Consider the sequence {a_n} (n is an element of N) given by a_n = (-1)^n. Does the sequence converge or diverge? Prove this.

Printable View

- Oct 10th 2009, 11:39 AMlindsaysconverge or diverge?
Consider the sequence {a_n} (n is an element of N) given by a_n = (-1)^n. Does the sequence converge or diverge? Prove this.

- Oct 10th 2009, 11:54 AMaman_cc

Hint - Write down the sequence

-1,1,-1,1,-1,1,-1,1,....

This will go on and on...

So what will you conclude?

To prove it formally, Assume a limit L, prove both a_k and a_k+1 can be <1/2 (or a smaller number) (hence this becomes your epsilon) 'away' from L. Hence a contradiction to the definition of the limit - Oct 10th 2009, 12:28 PMlindsays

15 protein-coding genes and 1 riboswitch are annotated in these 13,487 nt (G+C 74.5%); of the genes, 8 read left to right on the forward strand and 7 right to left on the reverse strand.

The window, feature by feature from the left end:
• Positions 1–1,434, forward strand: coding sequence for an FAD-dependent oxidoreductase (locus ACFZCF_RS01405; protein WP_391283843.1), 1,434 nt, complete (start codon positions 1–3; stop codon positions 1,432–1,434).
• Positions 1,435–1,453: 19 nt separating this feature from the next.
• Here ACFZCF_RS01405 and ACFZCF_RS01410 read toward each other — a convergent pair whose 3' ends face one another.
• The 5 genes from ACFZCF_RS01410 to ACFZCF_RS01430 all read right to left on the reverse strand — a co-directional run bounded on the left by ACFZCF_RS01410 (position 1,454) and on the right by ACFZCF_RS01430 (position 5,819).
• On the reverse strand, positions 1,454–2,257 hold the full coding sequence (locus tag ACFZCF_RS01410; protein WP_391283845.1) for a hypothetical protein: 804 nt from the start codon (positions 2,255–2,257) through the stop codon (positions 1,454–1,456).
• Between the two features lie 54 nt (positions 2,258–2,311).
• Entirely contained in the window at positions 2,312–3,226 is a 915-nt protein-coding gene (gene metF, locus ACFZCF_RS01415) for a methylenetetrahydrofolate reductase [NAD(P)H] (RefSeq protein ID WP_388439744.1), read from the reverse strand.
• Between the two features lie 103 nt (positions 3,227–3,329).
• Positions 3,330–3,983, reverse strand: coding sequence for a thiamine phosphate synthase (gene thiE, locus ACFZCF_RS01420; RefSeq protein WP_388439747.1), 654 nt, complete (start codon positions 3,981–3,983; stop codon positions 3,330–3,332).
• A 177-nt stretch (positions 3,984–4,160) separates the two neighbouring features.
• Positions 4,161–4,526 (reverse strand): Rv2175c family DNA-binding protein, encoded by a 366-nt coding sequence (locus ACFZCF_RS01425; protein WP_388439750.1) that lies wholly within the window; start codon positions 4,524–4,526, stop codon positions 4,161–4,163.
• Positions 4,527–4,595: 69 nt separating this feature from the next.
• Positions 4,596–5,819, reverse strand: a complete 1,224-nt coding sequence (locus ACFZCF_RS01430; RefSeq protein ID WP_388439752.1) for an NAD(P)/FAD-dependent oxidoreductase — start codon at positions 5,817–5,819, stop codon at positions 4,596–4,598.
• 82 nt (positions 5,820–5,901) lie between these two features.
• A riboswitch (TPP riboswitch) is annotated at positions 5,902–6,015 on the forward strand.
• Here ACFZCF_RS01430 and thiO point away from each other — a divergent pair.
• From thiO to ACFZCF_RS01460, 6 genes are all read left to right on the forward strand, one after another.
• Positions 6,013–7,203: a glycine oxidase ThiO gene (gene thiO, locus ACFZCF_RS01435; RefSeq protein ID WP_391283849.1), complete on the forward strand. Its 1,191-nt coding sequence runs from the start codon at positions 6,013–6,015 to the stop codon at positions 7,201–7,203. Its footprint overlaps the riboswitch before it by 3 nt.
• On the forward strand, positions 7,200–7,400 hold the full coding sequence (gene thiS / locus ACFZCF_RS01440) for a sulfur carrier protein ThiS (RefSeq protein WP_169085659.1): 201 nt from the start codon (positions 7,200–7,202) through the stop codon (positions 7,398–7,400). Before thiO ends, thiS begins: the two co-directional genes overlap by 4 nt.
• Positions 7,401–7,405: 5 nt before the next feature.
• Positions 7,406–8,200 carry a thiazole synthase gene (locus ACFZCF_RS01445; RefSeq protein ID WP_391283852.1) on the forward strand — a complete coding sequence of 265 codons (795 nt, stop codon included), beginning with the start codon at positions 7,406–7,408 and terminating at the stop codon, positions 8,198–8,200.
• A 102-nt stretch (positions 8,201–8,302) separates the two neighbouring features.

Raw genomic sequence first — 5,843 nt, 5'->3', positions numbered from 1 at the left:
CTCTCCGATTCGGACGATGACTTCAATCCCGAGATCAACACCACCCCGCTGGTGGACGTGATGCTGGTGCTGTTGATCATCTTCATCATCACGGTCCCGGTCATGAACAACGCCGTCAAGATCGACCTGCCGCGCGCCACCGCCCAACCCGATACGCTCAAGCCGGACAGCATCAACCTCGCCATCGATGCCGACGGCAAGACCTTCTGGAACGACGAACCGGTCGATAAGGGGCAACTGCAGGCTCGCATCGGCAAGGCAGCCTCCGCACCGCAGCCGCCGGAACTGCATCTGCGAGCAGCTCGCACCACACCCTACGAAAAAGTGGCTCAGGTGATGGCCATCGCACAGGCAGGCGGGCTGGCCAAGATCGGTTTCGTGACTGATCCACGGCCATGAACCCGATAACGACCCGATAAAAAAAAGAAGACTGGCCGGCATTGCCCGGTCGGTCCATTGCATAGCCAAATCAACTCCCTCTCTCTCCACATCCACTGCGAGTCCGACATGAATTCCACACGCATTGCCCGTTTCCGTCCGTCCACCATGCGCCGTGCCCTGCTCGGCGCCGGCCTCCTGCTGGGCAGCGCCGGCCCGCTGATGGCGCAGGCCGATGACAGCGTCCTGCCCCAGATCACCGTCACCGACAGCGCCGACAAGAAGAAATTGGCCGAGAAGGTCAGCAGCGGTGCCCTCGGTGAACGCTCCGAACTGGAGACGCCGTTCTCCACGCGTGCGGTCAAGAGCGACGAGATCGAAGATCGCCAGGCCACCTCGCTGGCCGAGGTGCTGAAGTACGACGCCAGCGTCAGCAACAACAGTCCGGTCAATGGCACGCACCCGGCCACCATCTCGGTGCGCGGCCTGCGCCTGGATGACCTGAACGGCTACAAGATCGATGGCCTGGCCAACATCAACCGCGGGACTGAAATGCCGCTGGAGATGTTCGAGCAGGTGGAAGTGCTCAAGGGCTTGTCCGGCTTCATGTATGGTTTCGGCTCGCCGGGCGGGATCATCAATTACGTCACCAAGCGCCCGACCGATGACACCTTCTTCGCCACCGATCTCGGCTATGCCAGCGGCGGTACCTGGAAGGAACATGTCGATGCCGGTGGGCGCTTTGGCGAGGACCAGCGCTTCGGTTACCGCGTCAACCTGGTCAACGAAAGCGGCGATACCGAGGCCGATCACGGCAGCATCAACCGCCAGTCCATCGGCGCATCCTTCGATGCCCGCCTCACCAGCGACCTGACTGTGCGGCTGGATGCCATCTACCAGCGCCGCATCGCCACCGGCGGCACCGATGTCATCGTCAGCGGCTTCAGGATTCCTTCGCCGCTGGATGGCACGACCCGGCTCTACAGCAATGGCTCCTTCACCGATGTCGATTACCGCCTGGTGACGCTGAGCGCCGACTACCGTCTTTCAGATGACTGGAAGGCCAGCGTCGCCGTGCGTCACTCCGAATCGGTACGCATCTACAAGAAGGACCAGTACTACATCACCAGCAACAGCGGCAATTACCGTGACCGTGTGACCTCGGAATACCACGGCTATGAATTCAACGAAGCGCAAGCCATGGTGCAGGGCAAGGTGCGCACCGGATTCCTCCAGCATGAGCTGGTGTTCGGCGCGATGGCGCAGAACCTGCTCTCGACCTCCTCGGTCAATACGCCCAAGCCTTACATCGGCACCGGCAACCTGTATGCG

is it possible to prove this using the ratio test?

- Oct 10th 2009, 12:32 PMPlato
- Oct 10th 2009, 08:51 PMredsoxfan325
The ratio test won't do you any good because it yields , which is inconclusive.

The definition of convergence of a sequence is:

A sequence converges to a point iff , such that implies .

Negating this statement gives us:

A sequence does not converge iff such that , such that

Take and see what happens.